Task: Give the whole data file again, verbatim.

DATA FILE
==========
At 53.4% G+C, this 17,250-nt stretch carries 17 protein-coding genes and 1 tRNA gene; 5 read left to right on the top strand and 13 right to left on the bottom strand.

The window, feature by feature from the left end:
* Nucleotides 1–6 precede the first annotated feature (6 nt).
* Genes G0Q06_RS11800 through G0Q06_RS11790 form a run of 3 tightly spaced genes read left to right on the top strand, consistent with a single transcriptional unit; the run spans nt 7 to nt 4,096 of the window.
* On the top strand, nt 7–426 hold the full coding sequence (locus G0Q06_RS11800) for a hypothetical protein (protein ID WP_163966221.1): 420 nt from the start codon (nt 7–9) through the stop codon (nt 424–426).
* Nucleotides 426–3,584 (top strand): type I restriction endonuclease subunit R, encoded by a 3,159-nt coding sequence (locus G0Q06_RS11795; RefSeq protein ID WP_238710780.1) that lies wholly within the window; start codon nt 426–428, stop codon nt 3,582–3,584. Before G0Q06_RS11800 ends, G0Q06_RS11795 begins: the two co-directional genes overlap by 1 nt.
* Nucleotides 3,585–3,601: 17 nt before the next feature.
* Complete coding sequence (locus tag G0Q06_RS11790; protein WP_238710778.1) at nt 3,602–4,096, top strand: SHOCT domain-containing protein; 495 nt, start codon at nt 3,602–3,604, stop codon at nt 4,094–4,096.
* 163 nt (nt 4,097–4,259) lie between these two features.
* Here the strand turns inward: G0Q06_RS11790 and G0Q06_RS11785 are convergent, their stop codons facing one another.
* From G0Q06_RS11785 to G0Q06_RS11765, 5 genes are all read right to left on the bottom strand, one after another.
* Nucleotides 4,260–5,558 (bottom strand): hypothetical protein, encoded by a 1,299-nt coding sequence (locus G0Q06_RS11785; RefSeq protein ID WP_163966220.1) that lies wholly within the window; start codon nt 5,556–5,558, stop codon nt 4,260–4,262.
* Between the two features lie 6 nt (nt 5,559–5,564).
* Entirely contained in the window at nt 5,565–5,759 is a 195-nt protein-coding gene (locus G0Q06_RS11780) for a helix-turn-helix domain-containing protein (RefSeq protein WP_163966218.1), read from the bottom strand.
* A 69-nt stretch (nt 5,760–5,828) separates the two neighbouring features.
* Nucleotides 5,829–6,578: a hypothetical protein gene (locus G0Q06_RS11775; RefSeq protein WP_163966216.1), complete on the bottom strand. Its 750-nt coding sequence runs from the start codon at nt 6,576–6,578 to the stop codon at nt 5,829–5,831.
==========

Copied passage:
At 53.4% G+C, this 17,250-nt stretch carries 17 protein-coding genes and 1 tRNA gene; 5 read left to right on the top strand and 13 right to left on the bottom strand.

The window, feature by feature from the left end:
* Nucleotides 1–6 precede the first annotated feature (6 nt).
* Genes G0Q06_RS11800 through G0Q06_RS11790 form a run of 3 tightly spaced genes read left to right on the top strand, consistent with a single transcriptional unit; the run spans nt 7 to nt 4,096 of the window.
* On the top strand, nt 7–426 hold the full coding sequence (locus G0Q06_RS11800) for a hypothetical protein (protein ID WP_163966221.1): 420 nt from the start codon (nt 7–9) through the stop codon (nt 424–426).
* Nucleotides 426–3,584 (top strand): type I restriction endonuclease subunit R, encoded by a 3,159-nt coding sequence (locus G0Q06_RS11795; RefSeq protein ID WP_238710780.1) that lies wholly within the window; start codon nt 426–428, stop codon nt 3,582–3,584. Before G0Q06_RS11800 ends, G0Q06_RS11795 begins: the two co-directional genes overlap by 1 nt.
* Nucleotides 3,585–3,601: 17 nt before the next feature.
* Complete coding sequence (locus tag G0Q06_RS11790; protein WP_238710778.1) at nt 3,602–4,096, top strand: SHOCT domain-containing protein; 495 nt, start codon at nt 3,602–3,604, stop codon at nt 4,094–4,096.
* 163 nt (nt 4,097–4,259) lie between these two features.
* Here the strand turns inward: G0Q06_RS11790 and G0Q06_RS11785 are convergent, their stop codons facing one another.
* From G0Q06_RS11785 to G0Q06_RS11765, 5 genes are all read right to left on the bottom strand, one after another.
* Nucleotides 4,260–5,558 (bottom strand): hypothetical protein, encoded by a 1,299-nt coding sequence (locus G0Q06_RS11785; RefSeq protein ID WP_163966220.1) that lies wholly within the window; start codon nt 5,556–5,558, stop codon nt 4,260–4,262.
* Between the two features lie 6 nt (nt 5,559–5,564).
* Entirely contained in the window at nt 5,565–5,759 is a 195-nt protein-coding gene (locus G0Q06_RS11780) for a helix-turn-helix domain-containing protein (RefSeq protein WP_163966218.1), read from the bottom strand.
* A 69-nt stretch (nt 5,760–5,828) separates the two neighbouring features.
* Nucleotides 5,829–6,578: a hypothetical protein gene (locus G0Q06_RS11775; RefSeq protein WP_163966216.1), complete on the bottom strand. Its 750-nt coding sequence runs from the start codon at nt 6,576–6,578 to the stop codon at nt 5,829–5,831.